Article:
Swift Parrots are migratory and only breed in the southern island state of Tasmania.
But the nomadic nectar-eating birds’ nesting grounds — gum trees — are also popular with sugar gliders, small possums believed to have been introduced to Tasmania in the early 19th century.
The marsupials, which launch themselves from tree to tree and rarely descend to the ground, eat the nesting birds as well as their eggs and chicks, the Australian National University scientists said.
This year, both species are battling for real estate on Tasmania’s east coast due to abundant eucalypt flowering in the region, which contains some of the world’s oldest trees.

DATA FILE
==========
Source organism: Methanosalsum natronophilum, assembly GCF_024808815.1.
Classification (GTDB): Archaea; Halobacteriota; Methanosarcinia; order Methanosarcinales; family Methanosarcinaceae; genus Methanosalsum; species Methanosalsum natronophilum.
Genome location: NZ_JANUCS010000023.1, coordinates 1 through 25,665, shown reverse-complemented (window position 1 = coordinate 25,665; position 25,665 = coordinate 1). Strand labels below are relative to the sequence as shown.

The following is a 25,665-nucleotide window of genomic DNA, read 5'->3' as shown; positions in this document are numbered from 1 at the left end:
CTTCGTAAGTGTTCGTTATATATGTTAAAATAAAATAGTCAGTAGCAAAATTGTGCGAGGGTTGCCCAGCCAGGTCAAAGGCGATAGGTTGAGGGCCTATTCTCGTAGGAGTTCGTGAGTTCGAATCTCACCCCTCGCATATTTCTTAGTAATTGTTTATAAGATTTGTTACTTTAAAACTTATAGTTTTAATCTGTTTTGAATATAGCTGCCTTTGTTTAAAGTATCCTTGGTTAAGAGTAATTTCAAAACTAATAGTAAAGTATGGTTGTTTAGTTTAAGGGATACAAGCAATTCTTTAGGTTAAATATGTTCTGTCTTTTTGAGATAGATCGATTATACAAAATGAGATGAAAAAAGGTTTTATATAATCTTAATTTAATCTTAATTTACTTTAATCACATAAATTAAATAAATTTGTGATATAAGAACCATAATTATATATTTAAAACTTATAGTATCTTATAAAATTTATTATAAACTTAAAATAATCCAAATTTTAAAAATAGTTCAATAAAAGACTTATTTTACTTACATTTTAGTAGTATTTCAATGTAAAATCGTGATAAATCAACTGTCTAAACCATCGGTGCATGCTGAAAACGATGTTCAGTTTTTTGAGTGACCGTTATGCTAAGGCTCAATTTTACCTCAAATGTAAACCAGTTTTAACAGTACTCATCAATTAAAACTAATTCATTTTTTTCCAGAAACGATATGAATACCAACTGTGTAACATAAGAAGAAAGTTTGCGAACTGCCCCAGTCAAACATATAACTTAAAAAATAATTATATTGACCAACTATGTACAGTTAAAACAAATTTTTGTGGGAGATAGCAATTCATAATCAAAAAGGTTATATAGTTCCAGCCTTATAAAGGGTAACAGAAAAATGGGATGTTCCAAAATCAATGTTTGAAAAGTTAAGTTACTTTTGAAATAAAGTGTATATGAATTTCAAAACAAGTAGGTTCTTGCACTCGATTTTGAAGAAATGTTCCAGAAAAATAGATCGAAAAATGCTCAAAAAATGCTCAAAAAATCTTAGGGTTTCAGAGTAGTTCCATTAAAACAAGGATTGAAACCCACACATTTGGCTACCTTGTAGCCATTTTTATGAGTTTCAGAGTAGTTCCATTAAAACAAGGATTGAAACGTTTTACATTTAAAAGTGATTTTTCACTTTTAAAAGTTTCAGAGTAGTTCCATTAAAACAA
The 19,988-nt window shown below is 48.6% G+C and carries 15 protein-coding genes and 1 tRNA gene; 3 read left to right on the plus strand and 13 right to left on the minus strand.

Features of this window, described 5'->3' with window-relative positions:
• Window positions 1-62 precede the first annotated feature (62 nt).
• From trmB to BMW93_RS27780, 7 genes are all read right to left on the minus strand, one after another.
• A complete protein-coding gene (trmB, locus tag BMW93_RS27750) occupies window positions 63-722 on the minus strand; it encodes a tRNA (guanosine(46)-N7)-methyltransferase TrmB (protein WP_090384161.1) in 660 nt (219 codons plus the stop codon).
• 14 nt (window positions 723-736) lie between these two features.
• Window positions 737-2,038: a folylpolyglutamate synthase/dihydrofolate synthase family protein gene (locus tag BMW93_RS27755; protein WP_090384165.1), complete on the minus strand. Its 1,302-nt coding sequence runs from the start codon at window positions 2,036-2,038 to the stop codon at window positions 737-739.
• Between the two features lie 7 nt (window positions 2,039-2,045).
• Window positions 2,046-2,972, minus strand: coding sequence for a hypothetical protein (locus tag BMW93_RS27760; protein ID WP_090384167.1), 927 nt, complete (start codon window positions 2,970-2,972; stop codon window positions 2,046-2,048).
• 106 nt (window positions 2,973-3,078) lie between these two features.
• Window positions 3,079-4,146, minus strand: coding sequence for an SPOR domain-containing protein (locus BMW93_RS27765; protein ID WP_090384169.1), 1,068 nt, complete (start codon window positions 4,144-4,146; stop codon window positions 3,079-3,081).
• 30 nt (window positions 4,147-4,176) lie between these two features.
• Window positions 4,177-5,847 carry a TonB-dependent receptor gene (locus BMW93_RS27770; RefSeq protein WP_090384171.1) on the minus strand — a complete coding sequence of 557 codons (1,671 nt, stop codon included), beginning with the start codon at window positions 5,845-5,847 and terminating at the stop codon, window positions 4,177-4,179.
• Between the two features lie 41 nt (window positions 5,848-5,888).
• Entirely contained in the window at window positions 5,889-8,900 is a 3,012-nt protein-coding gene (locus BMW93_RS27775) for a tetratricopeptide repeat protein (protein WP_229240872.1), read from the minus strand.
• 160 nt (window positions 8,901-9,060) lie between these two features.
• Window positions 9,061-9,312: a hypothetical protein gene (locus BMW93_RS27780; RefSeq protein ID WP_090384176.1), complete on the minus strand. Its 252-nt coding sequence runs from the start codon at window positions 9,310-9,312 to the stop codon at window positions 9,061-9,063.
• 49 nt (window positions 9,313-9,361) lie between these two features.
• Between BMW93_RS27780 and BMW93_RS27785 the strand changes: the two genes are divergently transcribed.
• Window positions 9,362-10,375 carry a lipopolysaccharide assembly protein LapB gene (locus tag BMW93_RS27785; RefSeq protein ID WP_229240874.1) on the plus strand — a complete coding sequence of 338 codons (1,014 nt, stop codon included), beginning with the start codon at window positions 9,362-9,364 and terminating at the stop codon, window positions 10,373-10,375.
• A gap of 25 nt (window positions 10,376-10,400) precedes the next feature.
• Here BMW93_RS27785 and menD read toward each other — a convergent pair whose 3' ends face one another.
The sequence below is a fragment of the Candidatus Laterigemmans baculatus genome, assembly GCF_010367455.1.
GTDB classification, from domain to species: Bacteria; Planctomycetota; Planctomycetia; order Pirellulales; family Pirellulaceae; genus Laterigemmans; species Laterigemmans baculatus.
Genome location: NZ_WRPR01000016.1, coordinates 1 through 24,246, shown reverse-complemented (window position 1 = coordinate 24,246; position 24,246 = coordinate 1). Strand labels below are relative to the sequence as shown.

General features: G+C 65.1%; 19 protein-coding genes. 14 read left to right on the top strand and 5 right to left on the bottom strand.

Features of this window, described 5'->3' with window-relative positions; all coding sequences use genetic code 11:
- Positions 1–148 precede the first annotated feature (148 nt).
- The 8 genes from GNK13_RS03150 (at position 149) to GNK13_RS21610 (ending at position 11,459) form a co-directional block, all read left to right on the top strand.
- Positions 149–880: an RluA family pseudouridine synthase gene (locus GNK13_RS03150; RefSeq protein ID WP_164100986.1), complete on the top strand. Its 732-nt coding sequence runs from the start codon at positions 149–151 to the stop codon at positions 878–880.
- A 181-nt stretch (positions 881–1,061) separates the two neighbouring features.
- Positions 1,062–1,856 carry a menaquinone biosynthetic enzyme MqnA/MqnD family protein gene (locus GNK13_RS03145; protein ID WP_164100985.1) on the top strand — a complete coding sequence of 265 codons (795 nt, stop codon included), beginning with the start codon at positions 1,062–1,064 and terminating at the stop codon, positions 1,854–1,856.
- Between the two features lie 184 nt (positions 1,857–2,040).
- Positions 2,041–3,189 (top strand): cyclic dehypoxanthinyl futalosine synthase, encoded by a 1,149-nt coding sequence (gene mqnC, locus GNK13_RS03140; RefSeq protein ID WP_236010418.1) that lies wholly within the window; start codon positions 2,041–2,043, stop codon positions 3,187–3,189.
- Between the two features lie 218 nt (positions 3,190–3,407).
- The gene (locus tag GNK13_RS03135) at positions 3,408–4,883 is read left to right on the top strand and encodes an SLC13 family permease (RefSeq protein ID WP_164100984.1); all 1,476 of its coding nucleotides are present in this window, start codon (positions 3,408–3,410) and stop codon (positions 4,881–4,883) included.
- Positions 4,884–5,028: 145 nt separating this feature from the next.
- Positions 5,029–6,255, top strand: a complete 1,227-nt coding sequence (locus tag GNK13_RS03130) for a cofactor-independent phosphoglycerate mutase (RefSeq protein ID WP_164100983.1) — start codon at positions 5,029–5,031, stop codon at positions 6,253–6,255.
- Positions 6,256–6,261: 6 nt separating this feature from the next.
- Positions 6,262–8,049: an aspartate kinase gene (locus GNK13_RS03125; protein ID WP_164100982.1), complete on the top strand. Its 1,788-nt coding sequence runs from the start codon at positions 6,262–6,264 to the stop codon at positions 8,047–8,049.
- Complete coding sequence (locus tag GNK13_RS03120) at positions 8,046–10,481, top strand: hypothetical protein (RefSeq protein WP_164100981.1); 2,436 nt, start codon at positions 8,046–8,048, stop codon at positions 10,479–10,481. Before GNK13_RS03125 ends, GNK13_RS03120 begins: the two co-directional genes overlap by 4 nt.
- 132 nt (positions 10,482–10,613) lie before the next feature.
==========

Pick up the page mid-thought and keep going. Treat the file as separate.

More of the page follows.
“In some of these places, we’ve never had a chick survive,” ANU conservation scientist Dejan Stojanovic said in a statement.
“If we don’t intervene immediately, this year could be a huge blow to the conservation of this species.”
Stojanovic and his team have designed nesting boxes with light-sensitive doors that open at sunrise and close at sunset, protecting the parrots from the sugar gliders in the night when the creatures are active.
The doors are powered by solar panels and have back-up batteries, with the team setting up a crowd-funding campaign to pay for them to be fitted onto 100 nest boxes already in the area.
Early tests worked well and the birds “didn’t mind the machinery”, Stojanovic added.
Swift Parrots usually arrive from the Australian mainland in August before flying back north in February and March after the breeding season, according to the Tasmania’s Parks and Wildlife Service.
There are no recent estimates of their population, but a 2011 assessment cited by the Australian government estimated there were only about 2,000 mature birds, with the population declining.